Chemical Constables

I’ve been painting a contemporary landscape in my head for a long time. The idea first appeared about five years ago while working on the tiny plot of organic vegetables at the back my house. I was just putting in my rocket salads when along came this guy with a giant mechanical machine spraying chemicals on the field surrounding us. Until recently this had been a meadow with a very diverse ecosystem. I liked the wildness of it, and it often made me think of the English painter Constable and his clear recording of his landscapes of 1800s England.

I began to look at his paintings in books and went to see some originals in the National Gallery in London. I spoke to an art historian who specialises in 1800’s Irish and English art. In his view, Constable was "sentimentalised by being put on chocolate boxes and that he was a very powerful painter of the environment of his day”. Slowly a thought began to form; what is the environment of my day?

Soon after I started drawing images of what I imagined to be futuristic Mechanical Pollen. Initially on phone bills and the back of notes but quickly I filled sketchbooks with the things. In my mind's eye, I saw them propelling all around our house at different nanosecond speeds. Sometimes they looked like a snitch from a Quidditch game, other times more like flying pollen with many tiny propellers. I began to look at books on pollen, and I have to say it’s crazy what is out there, nature is a master of functional art. Ideas came flooding in, and I played around with the idea of making sculptures in aluminium or bronze, but it stayed in the drawing stage.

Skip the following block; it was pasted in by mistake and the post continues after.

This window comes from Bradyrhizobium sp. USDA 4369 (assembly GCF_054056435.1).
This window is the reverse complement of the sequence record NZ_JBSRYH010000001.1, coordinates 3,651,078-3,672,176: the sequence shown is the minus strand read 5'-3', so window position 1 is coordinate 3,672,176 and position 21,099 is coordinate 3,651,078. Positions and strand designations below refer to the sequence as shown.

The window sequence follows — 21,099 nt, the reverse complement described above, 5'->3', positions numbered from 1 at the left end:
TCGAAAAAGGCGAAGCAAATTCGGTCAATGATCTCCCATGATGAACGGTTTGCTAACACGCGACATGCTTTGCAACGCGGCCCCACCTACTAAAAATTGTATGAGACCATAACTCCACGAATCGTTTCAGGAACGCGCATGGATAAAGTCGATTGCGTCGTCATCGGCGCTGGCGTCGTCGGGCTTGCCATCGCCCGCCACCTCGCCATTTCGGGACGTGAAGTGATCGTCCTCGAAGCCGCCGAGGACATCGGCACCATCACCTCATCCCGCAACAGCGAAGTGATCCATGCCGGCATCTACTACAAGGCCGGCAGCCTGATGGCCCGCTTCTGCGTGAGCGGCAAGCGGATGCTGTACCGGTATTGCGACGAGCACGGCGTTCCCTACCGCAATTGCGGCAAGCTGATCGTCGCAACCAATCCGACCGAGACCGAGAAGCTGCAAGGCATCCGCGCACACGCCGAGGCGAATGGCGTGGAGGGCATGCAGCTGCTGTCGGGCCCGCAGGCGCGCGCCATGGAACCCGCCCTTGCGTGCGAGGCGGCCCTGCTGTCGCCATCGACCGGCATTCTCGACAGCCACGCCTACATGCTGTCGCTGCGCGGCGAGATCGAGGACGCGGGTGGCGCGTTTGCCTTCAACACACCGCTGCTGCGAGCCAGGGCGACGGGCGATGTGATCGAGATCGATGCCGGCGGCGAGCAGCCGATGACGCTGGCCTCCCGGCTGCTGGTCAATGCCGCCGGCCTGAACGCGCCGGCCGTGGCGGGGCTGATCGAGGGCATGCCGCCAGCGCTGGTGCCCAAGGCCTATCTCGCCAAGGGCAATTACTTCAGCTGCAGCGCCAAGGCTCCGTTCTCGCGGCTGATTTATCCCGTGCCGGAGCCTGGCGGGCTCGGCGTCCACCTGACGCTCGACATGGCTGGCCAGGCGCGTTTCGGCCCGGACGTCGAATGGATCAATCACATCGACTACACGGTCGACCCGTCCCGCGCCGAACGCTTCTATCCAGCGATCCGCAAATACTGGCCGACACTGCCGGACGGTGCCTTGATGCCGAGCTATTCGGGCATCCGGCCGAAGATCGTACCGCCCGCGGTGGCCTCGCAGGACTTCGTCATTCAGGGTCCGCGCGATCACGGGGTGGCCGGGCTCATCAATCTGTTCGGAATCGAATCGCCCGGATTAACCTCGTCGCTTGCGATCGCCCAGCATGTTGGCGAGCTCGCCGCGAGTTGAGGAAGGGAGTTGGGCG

I read up on contemporary farming, and some of the chemicals invented to assist the modern growing techniques. I had no real idea why, but I was drawn to the shapes of the chemical formulae of weedkillers and fertilisers. The compounds looked almost sculptural. Their trade names were like characters in an X-Men movie. 

What has any of this got to do with an interpretation of a landscape? I wasn’t sure myself, but gradually I formed a concept of a series of paintings exploring a contemporary landscape. I felt that they needed to have a sense of beauty and energy, but also a newer truth of their mechanical makeup.

Most ideas stay in the drawing stage for years, some never reappear. The expansion of the Chemical Constables concept was derailed by the forceful chance encounter I had with Paulo Uccello's battle scene in the National Gallery London. It was such a profound experience and changed forever how I abstract shapes and colours in my surroundings. I went on to travel to Italy several times over the years to study Renaissance art.

In the spring of 2017, as I was preparing to return to Italy to paint for the summer, I got a delivery of these two large linen canvases I had made to the size I thought my contemporary landscapes should be. 

I spent the summer looking at Masaccio’s frescoes in the Brancacci Chapel Florence  and Piero della Francesca's work in Arezzo. I came away from these masterpieces with an unusual imprint of sorts. Their scale is monumental, the height they are placed at just adds to that. I found myself focusing on the feet of St. Peter and those surrounding him. In the case of the Piero Della Francesca frescoes, I was drawn to the legs of the horses. Back in my studio, these feet began to change into distinct abstract shapes. I tried them on smaller canvases, but I couldn’t get them to work in the way I needed. I kept painting over them.